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Alcohol Intolerance: Signs, Causes & How to Test

Last Updated: March 3, 2024

Editorial Policy | Research Policy

Many people enjoy using alcohol in social gatherings or to relax. For some people, however, drinking unexpectedly causes discomfort and adverse reactions, making them wonder about the effect alcohol is having on them. 

Alcohol intolerance is a condition that is often misunderstood yet significantly impacts the lives of those affected by it. Understanding the signs, causes, and testing methods for alcohol intolerance is the first step toward addressing and managing this condition effectively.

What Is Alcohol Intolerance?

Alcohol intolerance is a condition where someone reacts negatively to alcohol and is caused by the way their body metabolizes (or breaks down) alcohol. Unlike the expected effects of alcohol that most people experience, those with alcohol intolerance may face immediate and uncomfortable symptoms even after consuming small amounts. 

This condition is primarily due to the body’s inability to metabolize or break down alcohol properly. Under normal conditions, alcohol is broken down into a chemical called acetaldehyde, which is then broken down further into acetate, which can be easily eliminated. In someone with alcohol intolerance, the enzyme that breaks down acetaldehyde doesn’t work correctly, leading to a buildup of acetaldehyde. This toxic by-product of alcohol metabolism quickly triggers a range of symptoms that can be both unpleasant and potentially harmful.

Alcohol intolerance is distinctly different from having a lower tolerance for alcohol’s intoxicating effects, although the two are often confused. Individuals with alcohol intolerance are genetically predisposed to have inadequate amounts of the enzyme needed to metabolize alcohol efficiently. As a result, even a minimal intake of alcohol can lead to noticeable and often severe reactions, distinguishing this condition from the typical experience of over-intoxication.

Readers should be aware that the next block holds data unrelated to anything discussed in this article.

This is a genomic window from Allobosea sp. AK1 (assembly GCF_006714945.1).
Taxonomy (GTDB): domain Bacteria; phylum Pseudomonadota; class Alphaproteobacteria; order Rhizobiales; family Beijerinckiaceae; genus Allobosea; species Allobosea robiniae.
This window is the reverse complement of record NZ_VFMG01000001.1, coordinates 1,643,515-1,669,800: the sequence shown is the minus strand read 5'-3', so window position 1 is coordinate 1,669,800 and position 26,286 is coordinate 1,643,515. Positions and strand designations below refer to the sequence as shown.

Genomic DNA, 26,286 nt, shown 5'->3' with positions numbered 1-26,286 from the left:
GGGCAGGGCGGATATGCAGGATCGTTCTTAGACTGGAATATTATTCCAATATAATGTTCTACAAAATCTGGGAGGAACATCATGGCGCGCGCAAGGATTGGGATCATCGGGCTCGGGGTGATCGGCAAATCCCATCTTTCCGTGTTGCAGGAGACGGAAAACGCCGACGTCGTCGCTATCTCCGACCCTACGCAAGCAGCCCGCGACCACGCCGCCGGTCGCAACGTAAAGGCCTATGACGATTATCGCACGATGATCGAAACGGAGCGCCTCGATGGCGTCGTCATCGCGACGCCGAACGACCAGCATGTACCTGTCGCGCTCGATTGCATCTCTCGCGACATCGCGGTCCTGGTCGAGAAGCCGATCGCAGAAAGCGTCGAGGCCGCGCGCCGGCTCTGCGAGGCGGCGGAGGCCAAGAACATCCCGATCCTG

Alcohol Allergy vs. Intolerance

It is important to distinguish between alcohol allergy and alcohol intolerance, as the two terms are often mistakenly used interchangeably. Alcohol allergy is an immune system response to certain ingredients in alcoholic beverages, not to the alcohol itself. This leads to an allergic reaction. 

In contrast, alcohol intolerance is a metabolic issue related to the breakdown of alcohol in the body. While symptoms may sometimes overlap, alcohol allergies can provoke a more severe reaction, potentially life-threatening, such as anaphylaxis. On the other hand, alcohol intolerance symptoms, although uncomfortable, are generally less severe and more manageable.

Causes of Alcohol Intolerance

The primary cause of alcohol intolerance is a genetic mutation that affects the production of enzymes responsible for alcohol metabolism, mainly aldehyde dehydrogenase (ALDH2). This enzyme plays a crucial role in breaking down acetaldehyde. A deficiency or inactivity of ALDH2 leads to the accumulation of acetaldehyde, triggering various intolerance symptoms. Other factors, such as certain medications or health conditions, can also interfere with the normal function of ALDH2, causing intolerance symptoms or mimicking intolerance reactions.

How Does Sudden Onset Alcohol Intolerance Occur?

Sudden onset alcohol intolerance can be perplexing and concerning when it develops. Genetic alcohol intolerance will be present during your entire life, so if it suddenly starts, it is typically due to another reason. The most common cause is starting a new medication that inhibits the enzymes needed to metabolize alcohol, leading to new intolerance symptoms. Metronidazole (Flagyl) and disulfiram (Antabuse) are the most common medications that cause this.